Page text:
Neuroscience

Brain's navigation more complex than previously thought

Neuroscientists' discovery of grid cells, popularly known as the brain's GPS, was hailed as a major discovery. But new Stanford research suggest the system is more complicated than anyone had guessed.

Neuroscience

Study explores how the brain perceives direction and location

(Medical Xpress)—The Who asked "who are you?" but Dartmouth neurobiologist Jeffrey Taube asks "where are you?" and "where are you going?" Taube is not asking philosophical or theological questions. Rather, he is investigating ...

Neuroscience

Researchers find the missing part of brain's 'internal compass'

If you have taken a walk and would like to return home you need to have an idea of where you are in relation to your destination. To do this, you need to know which way you are facing and also in which direction home lies. ...

Neuroscience

Brain's internal compass also navigates during imagination

When you try to find your way in a new place, your brain creates a spatial map that represents that environment. Neuroscientists from Radboud University's Donders Institute now show that the brain's 'navigation system' is ...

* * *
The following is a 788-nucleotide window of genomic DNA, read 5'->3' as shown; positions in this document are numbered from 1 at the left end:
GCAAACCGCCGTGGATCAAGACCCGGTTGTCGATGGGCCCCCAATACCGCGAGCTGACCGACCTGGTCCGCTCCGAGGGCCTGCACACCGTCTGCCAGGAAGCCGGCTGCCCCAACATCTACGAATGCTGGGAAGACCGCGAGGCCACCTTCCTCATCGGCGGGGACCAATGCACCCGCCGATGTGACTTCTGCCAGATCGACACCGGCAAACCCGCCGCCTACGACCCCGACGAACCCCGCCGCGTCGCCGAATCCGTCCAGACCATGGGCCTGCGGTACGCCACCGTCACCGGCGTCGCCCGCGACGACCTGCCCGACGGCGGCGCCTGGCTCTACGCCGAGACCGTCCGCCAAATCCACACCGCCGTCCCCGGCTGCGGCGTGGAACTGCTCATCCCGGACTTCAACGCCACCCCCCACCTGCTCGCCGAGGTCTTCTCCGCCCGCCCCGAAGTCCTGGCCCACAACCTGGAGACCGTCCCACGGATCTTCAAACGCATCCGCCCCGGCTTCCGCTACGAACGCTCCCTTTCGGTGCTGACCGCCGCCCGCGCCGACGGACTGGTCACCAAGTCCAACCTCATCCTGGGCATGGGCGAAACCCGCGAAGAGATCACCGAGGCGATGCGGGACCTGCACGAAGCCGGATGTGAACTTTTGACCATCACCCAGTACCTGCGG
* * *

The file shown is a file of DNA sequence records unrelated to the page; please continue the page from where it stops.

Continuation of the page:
Neuroscience

Study highlights brain cells' role in navigating environment

A new Dartmouth College study sheds light on the brain cells that function in establishing one's location and direction. The findings contribute to our understanding of the neural mechanisms underlying our abilities to successfully ...

Neuroscience

Brain compass keeps flies on course, even in the dark

If you walk into a dark room, you can still find your way to the light switch. That's because your brain keeps track of landmarks and the direction in which you are moving. Fruit flies also boast an internal compass that ...

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